Canadian Stocks Little Changed on Commodity Rally, China

Canadian stocks were little changed as commodity companies rallied and banks pared losses in the final 40 minutes of trading, erasing a 0.6 percent decline in the S&P/TSX Composite Index.

Equities rebounded after Italian Prime Minister Mario Monti said Greece is likely to stay in the euro and that a majority of the region’s leaders support issuing a joint bond to fight the debt crisis. Gold producers posted their longest winning streak since July. Research In Motion Ltd. slumped 3.4 percent to the lowest level since December 2003 after Patrick Spence resigned as head of global sales. Royal Bank of Canada and Bank of Montreal fell at least 1.8 percent.

The S&P/TSX Composite Index increased 1.27 points, or less than 0.1 percent, to 11,566.07. It ranged between a loss of 0.8 percent and a gain of 0.5 percent.

“The market is taking a little bit of a breather,” Sadiq Adatia, chief investment officer at Sun Life Global Investments in Toronto, said in a telephone interview. The unit of Sun Life Financial Inc. oversees about C$4.7 billion ($4.6 billion) for clients. “The market isn’t way ahead of itself because people still aren’t very confident, but there are some cheap valuations out there.”

The market had declined earlier after three bank officials with knowledge of the matter said China’s biggest banks may fall short of loan targets for the first time in at least seven years as an economic slowdown reduces demand for credit.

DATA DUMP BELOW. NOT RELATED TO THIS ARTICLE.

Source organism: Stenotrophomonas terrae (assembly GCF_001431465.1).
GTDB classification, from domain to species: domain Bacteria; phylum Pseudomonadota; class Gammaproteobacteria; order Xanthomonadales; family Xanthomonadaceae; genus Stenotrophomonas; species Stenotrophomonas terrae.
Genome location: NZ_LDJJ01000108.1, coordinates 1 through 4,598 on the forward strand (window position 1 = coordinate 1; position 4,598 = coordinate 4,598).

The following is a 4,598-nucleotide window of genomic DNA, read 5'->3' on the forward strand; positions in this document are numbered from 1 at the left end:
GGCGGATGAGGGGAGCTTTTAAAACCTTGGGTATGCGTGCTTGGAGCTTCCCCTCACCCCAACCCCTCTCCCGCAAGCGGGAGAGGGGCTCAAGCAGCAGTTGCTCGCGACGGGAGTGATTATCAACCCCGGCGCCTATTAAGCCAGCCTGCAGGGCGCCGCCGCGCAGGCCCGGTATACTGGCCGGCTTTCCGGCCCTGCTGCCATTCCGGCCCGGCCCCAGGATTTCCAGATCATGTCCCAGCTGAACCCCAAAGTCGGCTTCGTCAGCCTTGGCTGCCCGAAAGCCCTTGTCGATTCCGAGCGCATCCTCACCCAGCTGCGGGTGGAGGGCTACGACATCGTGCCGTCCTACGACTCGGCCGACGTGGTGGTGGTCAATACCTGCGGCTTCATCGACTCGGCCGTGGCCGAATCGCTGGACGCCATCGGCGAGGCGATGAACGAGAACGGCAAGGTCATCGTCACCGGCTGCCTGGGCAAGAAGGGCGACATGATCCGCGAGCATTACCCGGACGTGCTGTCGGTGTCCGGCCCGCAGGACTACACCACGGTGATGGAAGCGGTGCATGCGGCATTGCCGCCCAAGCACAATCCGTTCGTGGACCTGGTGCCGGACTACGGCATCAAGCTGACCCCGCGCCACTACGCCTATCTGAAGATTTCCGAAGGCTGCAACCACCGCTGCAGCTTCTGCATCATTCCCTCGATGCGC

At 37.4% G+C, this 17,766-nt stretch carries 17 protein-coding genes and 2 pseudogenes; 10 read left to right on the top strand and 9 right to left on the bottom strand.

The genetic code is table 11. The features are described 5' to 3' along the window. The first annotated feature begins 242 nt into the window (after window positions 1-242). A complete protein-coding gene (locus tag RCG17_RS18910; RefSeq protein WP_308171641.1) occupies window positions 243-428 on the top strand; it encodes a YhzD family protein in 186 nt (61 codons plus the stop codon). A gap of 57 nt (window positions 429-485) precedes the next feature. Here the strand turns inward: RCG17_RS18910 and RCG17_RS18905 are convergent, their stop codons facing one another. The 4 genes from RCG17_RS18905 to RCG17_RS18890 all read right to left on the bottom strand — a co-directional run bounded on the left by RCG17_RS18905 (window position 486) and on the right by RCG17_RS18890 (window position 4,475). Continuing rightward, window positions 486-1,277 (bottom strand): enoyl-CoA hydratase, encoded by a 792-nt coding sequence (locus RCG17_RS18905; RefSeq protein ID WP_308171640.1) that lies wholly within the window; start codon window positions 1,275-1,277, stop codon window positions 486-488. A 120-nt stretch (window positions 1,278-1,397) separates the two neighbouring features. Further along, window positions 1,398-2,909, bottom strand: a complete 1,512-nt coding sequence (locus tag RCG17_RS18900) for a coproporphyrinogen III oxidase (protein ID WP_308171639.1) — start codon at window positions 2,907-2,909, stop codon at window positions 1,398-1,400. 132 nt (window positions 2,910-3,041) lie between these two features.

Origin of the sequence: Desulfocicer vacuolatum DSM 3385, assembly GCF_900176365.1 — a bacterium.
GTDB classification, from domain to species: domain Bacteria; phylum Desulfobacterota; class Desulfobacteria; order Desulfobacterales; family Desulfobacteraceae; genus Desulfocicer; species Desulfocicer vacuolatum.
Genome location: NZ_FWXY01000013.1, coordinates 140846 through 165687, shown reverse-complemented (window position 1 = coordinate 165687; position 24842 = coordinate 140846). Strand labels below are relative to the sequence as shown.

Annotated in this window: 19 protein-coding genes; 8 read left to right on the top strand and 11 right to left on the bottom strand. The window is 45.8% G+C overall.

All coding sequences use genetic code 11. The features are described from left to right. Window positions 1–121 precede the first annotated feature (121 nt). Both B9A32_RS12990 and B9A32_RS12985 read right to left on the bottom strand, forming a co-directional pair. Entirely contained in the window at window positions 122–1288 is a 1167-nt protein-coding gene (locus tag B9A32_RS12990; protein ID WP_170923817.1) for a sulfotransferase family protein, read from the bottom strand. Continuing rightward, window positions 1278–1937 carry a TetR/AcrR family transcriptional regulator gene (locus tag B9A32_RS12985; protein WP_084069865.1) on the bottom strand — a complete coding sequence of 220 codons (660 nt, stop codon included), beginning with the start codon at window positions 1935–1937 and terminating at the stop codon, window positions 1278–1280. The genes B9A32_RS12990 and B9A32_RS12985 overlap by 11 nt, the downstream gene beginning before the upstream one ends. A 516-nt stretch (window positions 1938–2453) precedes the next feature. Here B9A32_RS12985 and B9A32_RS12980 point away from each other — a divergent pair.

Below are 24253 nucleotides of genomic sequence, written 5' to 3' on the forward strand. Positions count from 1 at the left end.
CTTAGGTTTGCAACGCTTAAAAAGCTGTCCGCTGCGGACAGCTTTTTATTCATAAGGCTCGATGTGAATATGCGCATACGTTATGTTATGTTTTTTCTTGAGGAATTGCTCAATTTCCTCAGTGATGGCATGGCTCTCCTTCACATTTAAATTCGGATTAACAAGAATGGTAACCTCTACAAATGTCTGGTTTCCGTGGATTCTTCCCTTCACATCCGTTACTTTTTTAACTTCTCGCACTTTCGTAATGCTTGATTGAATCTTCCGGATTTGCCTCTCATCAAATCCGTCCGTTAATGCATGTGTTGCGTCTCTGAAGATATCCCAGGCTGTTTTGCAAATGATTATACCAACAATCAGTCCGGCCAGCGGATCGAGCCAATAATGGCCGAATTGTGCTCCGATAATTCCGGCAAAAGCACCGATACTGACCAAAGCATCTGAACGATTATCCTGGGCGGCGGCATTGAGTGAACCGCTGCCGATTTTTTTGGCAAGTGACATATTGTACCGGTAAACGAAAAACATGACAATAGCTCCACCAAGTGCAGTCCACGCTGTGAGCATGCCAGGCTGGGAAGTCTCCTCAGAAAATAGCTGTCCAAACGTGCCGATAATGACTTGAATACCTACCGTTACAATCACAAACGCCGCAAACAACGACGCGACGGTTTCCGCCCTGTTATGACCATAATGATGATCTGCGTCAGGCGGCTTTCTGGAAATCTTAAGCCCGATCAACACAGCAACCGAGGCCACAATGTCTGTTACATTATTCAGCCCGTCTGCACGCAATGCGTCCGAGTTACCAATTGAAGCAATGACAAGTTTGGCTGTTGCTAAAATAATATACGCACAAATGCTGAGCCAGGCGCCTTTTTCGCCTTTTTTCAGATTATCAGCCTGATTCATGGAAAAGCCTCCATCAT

China Concern

China is the world’s biggest consumer of metals and energy. According to data provided by Statistics Canada, it received 4.2 percent of Canada’s total exports in March. Canada recorded C$16.8 billion of exports to China in 2011. Commodities companies make up 43 percent of the S&P/TSX’s value, according to data compiled by Bloomberg.

China’s economy may grow in 2012 at its slowest pace in 13 years, a Bloomberg News survey showed last week, as Europe’s debt crisis curbs exports, manufacturing shrinks and demand for new homes wanes.

Materials shares in the benchmark gauge rose a third consecutive day. Gold rose the most in a week as central banks increased their holdings. Central banks, the world’s biggest holders of gold, continued to buy bullion in April as Turkey raised its reserves by 29.7 metric tons and Ukraine, Mexico and Kazakhstan boosted their holdings, International Monetary Fund data show.

Gold Shares

Eldorado Gold Corp., a Vancouver-based mining company, climbed 2.4 percent to C$11.96. Kinross Gold Corp., Canada’s fourth-largest producer of the precious metal, gained 2 percent to C$8.65. Agnico-Eagle Mines, a gold producer that operates in Canada, Mexico and Finland, increased 1.2 percent to C$40.67.

Banks in the S&P/TSX fell for the first time in three days amid the news of a potential Chinese economic slowdown. Royal Bank of Canada, the nation’s biggest lender, slipped 2.9 percent to C$51.38. Bank of Montreal, Canada’s fourth-biggest lender by assets, declined 1.8 percent to C$55.08.

RIM slumped 3.4 percent to C$10.98, its lowest closing price since December 2003, after Spence resigned as head of global sales to take a job in a different industry following 14 years at the company. The company, which three years ago made up 3.8 percent of the S&P/TSX’s value, now represents 0.4 percent.

“RIM is becoming a forgotten story now,” Adatia said. “When news comes out it doesn’t really impact the market because nobody’s following it much anymore. Unless it starts to have some exceptional results or you see some takeover talk, you’re not going to see it affect the market.”

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